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Jerusalem: The Emanation of the Giant Albion

Jerusalem, subtitled The Emanation of the Giant Albion, was the last, longest and greatest in scope of the prophetic books written and illustrated by the poet, artist and engraver William Blake.

Confusingly, the lyric to the hymn Jerusalem, the single work for which Blake is arguably best known, is not connected to this poem. It is in fact the preface from another of his "prophetic books", Milton: a Poem.

Production technique

The poem, which was produced between 1804 and 1820, consists of 100 etched and illustrated plates. This would be Blake's longest single work. The illustrated plates were made using Blake's self-devised technique of "illuminated printing". This required each copy to be individually coloured and produced plate by plate. Blake was not averse to changing the text of some plates between printings or changing the colouring, as a result of which no two original copies of the poem are the same. The sole extant colour edition of this work is in the collection of the Yale Center for British Art in New Haven, Connecticut.

Summary of the poem

Jerusalem tells the story of the fall of Albion, Blake's embodiment of man, Britain or the western world as a whole.

The poetic narrative takes the form of a "drama of the psyche", couched in the dense symbolism of Blake's self-constructed mythology.

Because it includes a cast of billions, Jerusalem can seem confusing. The poem does not have a linear plot. Characters morph in and out of each other. A character can be a person and a place. Jerusalem, the Emanation of Albion, is a woman and a city. Albion, "the Universal Humanity," is a man and a land (Britain). He contains twelve sons who co-inhere with the twelve tribes of Israel, as well as Four Zoas. Every Zoa (embodying a life principle) has an Emanation (a feminine figure through which the human can become divine). The Zoas and Emanations include:

  • Tharmas, the primal man, linked with Enion, an earth mother.
  • Urthona, the spirit of inspiration, embodied in Los, the prophetic artist, who forges a city of art in his furnaces. Enitharmon, his Emanation, weaves beams of beauty.
  • Luvah, the "feeling-function" Zoa is Albion's spectre, whose counterpart, Vala, is Jerusalem's shadow. Vala eroticises war.
  • Urizen embodies Reason. Gracious Ahania is his Emanation.

Chapter summaries

Chapter One: To the Public

Jerusalem's first chapter tells the story of Albion's fall into Selfhood. Its overture sets the scene for Los's journey into Albion's interior and humanity's transfiguration in forgiveness of sins. In the first scene Albion banishes Jerusalem and Jesus, blighting nature, culture, and his internal life. Then Los contends with his Spectre, forcing him to work for Albion's restoration. Jerusalem mourns, animating shadowy Vala as Los builds Golgonooza, a city that can open into Edenic Eternity. Urizenic rationality assaults Jerusalem and enshrouds the life of the mind. Los battles against this, mapping Britain onto Israel, but his shadowy Spectre infects him with wrath and shame, stalking Albion's daughters and empowering Albion's warrior sons who banish Jerusalem. Vala tries to seduce Jerusalem. Albion curses them both, and finds himself enmeshed in Vala's deadly veil. He refuses divine forgiveness.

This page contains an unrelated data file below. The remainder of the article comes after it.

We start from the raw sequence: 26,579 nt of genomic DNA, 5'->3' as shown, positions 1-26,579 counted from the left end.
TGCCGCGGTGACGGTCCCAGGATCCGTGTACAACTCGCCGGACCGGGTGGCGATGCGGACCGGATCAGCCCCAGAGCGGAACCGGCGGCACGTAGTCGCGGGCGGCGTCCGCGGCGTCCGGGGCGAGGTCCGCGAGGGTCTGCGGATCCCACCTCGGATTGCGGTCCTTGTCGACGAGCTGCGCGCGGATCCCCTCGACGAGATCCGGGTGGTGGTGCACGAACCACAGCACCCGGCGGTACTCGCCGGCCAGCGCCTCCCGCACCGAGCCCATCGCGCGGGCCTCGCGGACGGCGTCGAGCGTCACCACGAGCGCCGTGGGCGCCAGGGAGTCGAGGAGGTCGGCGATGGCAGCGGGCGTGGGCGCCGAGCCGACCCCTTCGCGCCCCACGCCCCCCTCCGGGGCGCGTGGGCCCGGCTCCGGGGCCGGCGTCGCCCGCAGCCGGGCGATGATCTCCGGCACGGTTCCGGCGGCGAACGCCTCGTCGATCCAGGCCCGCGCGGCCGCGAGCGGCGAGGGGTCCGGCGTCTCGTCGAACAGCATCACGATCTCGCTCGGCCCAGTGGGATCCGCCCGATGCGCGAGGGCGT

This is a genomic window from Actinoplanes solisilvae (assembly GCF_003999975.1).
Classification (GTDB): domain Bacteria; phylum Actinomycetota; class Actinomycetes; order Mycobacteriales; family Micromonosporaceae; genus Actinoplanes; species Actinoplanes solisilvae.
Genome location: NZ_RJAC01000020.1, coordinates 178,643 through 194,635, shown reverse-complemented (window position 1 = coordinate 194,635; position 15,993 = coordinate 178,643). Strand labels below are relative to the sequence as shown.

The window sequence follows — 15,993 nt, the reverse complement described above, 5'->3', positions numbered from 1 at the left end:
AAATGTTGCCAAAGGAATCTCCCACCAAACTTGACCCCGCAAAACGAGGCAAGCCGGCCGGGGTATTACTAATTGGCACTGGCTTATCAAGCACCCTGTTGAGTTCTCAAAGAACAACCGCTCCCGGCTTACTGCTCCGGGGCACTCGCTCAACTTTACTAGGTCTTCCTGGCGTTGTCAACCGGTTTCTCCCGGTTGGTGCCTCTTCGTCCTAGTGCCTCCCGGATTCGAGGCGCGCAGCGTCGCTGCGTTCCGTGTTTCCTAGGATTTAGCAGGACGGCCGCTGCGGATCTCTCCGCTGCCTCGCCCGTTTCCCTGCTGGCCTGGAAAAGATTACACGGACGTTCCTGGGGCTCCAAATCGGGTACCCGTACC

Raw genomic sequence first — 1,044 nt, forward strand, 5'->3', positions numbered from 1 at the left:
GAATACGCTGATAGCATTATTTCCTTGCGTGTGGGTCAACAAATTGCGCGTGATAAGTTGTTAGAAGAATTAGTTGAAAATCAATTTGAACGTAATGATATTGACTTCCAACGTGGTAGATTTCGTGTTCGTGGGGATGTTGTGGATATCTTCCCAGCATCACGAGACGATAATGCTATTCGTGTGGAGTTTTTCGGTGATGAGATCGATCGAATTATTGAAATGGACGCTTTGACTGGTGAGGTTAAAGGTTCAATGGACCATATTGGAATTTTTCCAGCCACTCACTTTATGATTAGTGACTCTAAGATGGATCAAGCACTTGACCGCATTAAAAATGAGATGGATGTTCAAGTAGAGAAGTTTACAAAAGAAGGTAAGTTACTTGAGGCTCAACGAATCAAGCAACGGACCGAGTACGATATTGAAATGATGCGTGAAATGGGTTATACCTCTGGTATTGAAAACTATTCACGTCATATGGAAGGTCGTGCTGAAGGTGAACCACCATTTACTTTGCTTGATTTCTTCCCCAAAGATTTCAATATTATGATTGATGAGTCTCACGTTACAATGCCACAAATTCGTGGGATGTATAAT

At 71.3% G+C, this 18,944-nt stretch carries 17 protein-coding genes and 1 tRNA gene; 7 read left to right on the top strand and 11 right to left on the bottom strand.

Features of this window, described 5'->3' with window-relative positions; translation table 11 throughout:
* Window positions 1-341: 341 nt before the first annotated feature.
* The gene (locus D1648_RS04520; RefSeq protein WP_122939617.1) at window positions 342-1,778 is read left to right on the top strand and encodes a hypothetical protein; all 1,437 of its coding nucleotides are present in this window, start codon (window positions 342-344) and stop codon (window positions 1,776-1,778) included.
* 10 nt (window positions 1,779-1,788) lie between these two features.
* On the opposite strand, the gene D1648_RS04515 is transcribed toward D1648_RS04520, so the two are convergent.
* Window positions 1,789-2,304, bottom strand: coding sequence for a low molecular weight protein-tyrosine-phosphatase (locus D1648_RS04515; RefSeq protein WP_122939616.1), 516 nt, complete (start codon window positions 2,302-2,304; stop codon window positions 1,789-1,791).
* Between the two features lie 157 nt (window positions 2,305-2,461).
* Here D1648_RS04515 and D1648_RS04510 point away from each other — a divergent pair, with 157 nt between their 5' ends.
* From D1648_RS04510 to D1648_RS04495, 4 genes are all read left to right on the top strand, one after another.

Chapter Two: To the Jews

Blake's Jews co-inhere with bellicose British Druids. In this chapter Los and a host of angelic Eternals attempt to rescue Albion. Los's Spectre and Emanation appear as refugees, fleeing from Albion to tell their version of his fall. Los journeys into Albion's interior where bloodthirsty Vala is worshipped. Then Los sensually constricts Reuben (Albion's son) in an attempt to control his lusts as Jesus imaginatively creates states through which humanity can find forgiveness. Angelmorphic Eternals (cathedral cities) seek to help Albion, but they too get blighted by Selfhood. Los rouses them, but Albion chooses to remain trapped. Vala tramples Jerusalem but wise Erin (Ireland) separates the poem's heroine from Albion in whose body she is infected with bellicose Moral Law.

Chapter Three: To the Deists

Blake's Deists create more violence than the Christianity they critique. When the chapter begins Albion's rational Moral Law infects Los, Albion falls yet again, and Vala's bellicose erotics encompass humanity. Urizen builds what he thinks is a redemptive Druid temple and Jerusalem works in Satanic mills where, infected by industrial chaos and Albion's morality, she can barely perceive Jesus and divine forgiveness. Vala melds with the rational beast, spreading war throughout the world, and her daughters enjoy human sacrifice. The peace of "heavenly Canaan" still hovers above Ulro's chaos, but Los fallibly builds Golgonooza which becomes the structure of "Religion Hid in War." The harlot-dragon reigns.

Chapter Four: To the Christians

Now universal humanity awakens to forgiveness. Jerusalem finally melds love with wrath, confronting shadowy Vala whose daughters weave death. As Los sings, Jerusalem appears tri-locational, emanating angelmorphic and descending as a city and a woman. Sexual contentions obstruct Los' work and Vala thrusts her wrath cup upon Jerusalem who is devoured by the dragon to rise again. Los keeps building, freeing himself from gender disputes. Time ends. The Breath Divine breathes. Albion awakens, and sees that Los is Christ and Christ is Los. He throws himself into Los's fires which become fountains of living water. Fragmented Zoas reunite in wars of love, in the Song of Jerusalem. All living things become a great Divine Body.

External links

  • Jerusalem scanned edition at BlakeArchive.org

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